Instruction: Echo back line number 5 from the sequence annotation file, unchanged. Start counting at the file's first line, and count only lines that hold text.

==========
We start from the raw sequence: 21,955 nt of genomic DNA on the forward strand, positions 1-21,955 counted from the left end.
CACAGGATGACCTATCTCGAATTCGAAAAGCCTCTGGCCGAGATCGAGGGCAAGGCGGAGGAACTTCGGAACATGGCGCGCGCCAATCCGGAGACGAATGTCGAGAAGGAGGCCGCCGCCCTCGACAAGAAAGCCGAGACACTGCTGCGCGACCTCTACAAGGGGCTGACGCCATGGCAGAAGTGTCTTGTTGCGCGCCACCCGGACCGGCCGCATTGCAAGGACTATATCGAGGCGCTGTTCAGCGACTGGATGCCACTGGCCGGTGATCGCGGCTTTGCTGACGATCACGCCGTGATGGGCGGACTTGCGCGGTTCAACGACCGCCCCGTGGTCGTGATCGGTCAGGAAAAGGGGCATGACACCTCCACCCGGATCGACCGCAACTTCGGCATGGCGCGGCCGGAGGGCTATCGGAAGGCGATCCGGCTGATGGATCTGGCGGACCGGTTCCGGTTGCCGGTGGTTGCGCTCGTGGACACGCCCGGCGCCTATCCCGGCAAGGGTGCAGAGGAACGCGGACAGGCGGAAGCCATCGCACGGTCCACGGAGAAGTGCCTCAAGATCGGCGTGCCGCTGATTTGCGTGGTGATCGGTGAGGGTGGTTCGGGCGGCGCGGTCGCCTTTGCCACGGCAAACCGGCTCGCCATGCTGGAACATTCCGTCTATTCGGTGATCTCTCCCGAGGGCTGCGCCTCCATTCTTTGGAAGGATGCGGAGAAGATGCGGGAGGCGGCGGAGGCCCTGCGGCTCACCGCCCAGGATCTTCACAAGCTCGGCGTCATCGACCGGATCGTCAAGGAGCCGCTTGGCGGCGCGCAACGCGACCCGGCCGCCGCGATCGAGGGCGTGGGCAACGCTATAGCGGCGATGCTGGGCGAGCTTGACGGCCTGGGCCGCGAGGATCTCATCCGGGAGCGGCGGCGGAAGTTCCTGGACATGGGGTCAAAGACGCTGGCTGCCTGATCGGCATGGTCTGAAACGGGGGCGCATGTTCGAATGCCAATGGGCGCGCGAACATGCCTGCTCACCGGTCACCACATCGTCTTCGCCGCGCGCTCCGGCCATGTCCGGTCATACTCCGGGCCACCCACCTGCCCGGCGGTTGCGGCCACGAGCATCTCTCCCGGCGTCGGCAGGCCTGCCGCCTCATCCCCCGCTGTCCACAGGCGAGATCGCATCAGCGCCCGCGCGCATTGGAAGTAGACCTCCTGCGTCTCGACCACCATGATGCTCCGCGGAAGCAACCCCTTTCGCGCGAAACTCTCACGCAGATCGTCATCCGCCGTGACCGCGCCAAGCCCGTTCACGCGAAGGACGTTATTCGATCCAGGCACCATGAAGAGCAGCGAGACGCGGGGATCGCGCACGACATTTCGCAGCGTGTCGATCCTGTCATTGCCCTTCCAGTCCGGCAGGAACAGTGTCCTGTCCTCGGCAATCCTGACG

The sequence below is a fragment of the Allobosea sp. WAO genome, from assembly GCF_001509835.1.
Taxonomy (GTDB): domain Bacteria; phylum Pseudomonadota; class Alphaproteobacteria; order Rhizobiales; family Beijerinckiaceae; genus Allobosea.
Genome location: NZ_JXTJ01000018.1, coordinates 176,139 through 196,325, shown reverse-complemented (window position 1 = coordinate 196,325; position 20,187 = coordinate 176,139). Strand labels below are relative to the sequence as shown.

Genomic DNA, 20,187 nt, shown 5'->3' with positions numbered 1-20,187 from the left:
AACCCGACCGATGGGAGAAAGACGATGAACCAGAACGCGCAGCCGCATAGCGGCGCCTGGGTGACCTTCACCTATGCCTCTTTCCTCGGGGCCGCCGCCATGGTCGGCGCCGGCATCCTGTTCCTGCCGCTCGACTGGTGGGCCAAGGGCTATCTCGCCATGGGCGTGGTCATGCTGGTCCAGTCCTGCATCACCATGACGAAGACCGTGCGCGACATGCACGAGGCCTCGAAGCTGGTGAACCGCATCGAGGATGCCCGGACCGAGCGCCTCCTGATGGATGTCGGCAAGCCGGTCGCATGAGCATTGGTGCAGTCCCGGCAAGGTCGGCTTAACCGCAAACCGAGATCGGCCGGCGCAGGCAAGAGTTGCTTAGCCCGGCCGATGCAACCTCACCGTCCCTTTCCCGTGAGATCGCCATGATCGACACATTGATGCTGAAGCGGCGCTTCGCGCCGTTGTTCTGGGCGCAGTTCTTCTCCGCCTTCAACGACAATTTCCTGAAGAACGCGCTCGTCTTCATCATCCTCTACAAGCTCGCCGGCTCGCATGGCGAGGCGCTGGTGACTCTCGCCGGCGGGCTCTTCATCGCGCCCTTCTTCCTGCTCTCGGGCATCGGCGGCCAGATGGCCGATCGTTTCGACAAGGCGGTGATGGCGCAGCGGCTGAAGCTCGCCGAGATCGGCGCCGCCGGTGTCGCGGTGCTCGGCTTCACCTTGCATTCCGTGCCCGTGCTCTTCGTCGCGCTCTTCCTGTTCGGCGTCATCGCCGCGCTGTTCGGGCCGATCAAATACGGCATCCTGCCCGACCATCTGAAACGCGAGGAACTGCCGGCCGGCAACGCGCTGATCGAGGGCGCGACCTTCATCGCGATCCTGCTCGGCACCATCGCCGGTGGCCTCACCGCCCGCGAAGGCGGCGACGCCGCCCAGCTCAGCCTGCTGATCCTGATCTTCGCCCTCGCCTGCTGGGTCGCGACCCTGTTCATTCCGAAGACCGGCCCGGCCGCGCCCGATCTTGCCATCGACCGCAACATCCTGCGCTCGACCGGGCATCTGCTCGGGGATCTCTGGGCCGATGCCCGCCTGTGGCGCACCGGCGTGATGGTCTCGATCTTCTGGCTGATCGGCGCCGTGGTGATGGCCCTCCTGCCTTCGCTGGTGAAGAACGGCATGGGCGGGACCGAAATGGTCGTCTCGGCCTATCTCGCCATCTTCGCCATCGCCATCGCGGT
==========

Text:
Genome location: NZ_JXTJ01000018.1, coordinates 176,139 through 196,325, shown reverse-complemented (window position 1 = coordinate 196,325; position 20,187 = coordinate 176,139). Strand labels below are relative to the sequence as shown.